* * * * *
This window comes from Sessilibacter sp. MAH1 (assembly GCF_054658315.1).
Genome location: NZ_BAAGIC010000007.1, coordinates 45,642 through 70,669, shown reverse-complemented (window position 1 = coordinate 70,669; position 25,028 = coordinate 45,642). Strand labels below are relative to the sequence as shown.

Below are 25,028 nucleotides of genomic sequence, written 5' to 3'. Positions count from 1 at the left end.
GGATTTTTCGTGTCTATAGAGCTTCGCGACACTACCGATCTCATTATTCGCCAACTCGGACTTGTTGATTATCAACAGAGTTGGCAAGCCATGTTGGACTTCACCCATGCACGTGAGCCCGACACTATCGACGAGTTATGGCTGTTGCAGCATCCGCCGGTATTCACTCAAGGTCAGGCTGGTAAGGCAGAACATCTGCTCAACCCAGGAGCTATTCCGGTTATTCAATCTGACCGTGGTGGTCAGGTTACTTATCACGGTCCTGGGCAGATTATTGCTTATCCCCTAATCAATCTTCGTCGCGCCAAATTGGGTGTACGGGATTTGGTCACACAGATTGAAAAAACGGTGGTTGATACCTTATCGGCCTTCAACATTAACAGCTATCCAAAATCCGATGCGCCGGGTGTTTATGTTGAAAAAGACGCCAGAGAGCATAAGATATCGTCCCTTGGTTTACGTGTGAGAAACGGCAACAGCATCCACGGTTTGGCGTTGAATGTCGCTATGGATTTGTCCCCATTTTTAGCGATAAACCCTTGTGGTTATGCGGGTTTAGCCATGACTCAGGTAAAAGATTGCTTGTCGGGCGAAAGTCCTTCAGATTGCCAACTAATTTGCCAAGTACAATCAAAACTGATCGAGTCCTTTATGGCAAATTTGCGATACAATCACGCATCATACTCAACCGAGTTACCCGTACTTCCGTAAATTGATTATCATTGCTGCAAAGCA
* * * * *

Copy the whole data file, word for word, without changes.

This window comes from Sessilibacter sp. MAH1 (assembly GCF_054658315.1).
Genome location: NZ_BAAGIC010000007.1, coordinates 45,642 through 70,669, shown reverse-complemented (window position 1 = coordinate 70,669; position 25,028 = coordinate 45,642). Strand labels below are relative to the sequence as shown.

Below are 25,028 nucleotides of genomic sequence, written 5' to 3'. Positions count from 1 at the left end.
GGATTTTTCGTGTCTATAGAGCTTCGCGACACTACCGATCTCATTATTCGCCAACTCGGACTTGTTGATTATCAACAGAGTTGGCAAGCCATGTTGGACTTCACCCATGCACGTGAGCCCGACACTATCGACGAGTTATGGCTGTTGCAGCATCCGCCGGTATTCACTCAAGGTCAGGCTGGTAAGGCAGAACATCTGCTCAACCCAGGAGCTATTCCGGTTATTCAATCTGACCGTGGTGGTCAGGTTACTTATCACGGTCCTGGGCAGATTATTGCTTATCCCCTAATCAATCTTCGTCGCGCCAAATTGGGTGTACGGGATTTGGTCACACAGATTGAAAAAACGGTGGTTGATACCTTATCGGCCTTCAACATTAACAGCTATCCAAAATCCGATGCGCCGGGTGTTTATGTTGAAAAAGACGCCAGAGAGCATAAGATATCGTCCCTTGGTTTACGTGTGAGAAACGGCAACAGCATCCACGGTTTGGCGTTGAATGTCGCTATGGATTTGTCCCCATTTTTAGCGATAAACCCTTGTGGTTATGCGGGTTTAGCCATGACTCAGGTAAAAGATTGCTTGTCGGGCGAAAGTCCTTCAGATTGCCAACTAATTTGCCAAGTACAATCAAAACTGATCGAGTCCTTTATGGCAAATTTGCGATACAATCACGCATCATACTCAACCGAGTTACCCGTACTTCCGTAAATTGATTATCATTGCTGCAAAGCA